Jason Brooking earned tuition-free certificate through Next Level Jobs, hired as phlebotomist at area hospital

After a number of debilitating back surgeries, Jason Brooking was able to do nothing but pray for healing. In his 40s, going back to school and pursuing a career seemed to be an unattainable goal. Though, after 6 years, Jason’s prayers were answered. His back had healed enough to take charge of his future.

In spring 2017, Brooking chose Ivy Tech Community College’s Bloomington campus to pursue his educational goals. Through Next Level Jobs Indiana’s Workforce Ready Grant, he knew he could earn a Phlebotomy or Electrocardiography (EKG) certificate without paying for tuition.

Brooking did not feel the stigma of attending Ivy Tech as a non-traditional student. “I will always remember my time at Ivy Tech,” Brooking said. “When I enrolled, I was an older student and was never treated any differently than any other student on campus.”

He thrived at Ivy Tech Bloomington. Brooking was a member of Phi Theta Kappa (PTK) Honor Society. He joined the Student Leadership Academy (SLA) and attended the SLA leadership conference in Indianapolis as well as taking part in Ivy Tech Day at the State House.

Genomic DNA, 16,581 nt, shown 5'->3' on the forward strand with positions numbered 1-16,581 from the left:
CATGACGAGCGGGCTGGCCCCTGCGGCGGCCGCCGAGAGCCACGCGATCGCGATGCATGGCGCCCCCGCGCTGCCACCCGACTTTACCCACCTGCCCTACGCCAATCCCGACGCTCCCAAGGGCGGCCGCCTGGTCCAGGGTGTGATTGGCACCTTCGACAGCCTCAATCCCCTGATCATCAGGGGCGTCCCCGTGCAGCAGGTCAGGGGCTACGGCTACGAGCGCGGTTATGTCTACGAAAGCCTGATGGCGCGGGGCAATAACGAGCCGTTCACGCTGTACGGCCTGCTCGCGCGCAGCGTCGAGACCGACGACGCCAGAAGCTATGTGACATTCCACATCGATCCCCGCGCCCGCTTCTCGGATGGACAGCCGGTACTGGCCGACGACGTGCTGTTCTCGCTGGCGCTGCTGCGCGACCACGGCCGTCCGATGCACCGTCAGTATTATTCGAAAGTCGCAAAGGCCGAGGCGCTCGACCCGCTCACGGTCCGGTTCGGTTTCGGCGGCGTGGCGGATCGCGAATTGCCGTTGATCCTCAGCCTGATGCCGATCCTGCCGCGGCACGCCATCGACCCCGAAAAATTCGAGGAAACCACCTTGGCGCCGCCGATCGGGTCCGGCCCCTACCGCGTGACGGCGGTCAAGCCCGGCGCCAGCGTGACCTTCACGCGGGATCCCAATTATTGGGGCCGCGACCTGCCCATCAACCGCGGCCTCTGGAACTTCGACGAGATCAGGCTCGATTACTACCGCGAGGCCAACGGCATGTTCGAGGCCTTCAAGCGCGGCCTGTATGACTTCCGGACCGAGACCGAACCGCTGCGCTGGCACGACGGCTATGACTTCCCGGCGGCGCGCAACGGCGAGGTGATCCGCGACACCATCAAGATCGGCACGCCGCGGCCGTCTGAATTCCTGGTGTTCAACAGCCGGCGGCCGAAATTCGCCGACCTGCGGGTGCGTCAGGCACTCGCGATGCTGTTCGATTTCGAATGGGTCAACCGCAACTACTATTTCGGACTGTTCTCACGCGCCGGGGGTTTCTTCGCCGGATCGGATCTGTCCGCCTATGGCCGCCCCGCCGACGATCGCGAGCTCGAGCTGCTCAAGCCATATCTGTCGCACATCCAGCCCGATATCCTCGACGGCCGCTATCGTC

“Being involved in PTK and SLA helped me push myself to be the best student that I could be, so that I could take advantage of some of the wonderful opportunities that Ivy Tech had to offer,” he said. “My favorite thing about being a student at Ivy Tech was all of the great people I met along the way.”

He was also able to give back by becoming a peer mentor, using his learned skills to help tutor fellow students. Brooking was able to do all this while taking classes and working. He signed up for a number of 8-week classes to expedite his progress toward his future healthcare career. While 8-week classes can be intense, Brooking felt he did just as well, earning equivalent grades to those in his 16-week courses.

After graduation, having earned certificates in both phlebotomy and EKG, Brooking worked with the Career Development office on campus and landed a job as a full-time phlebotomist at Sullivan County Community Hospital, where he currently works.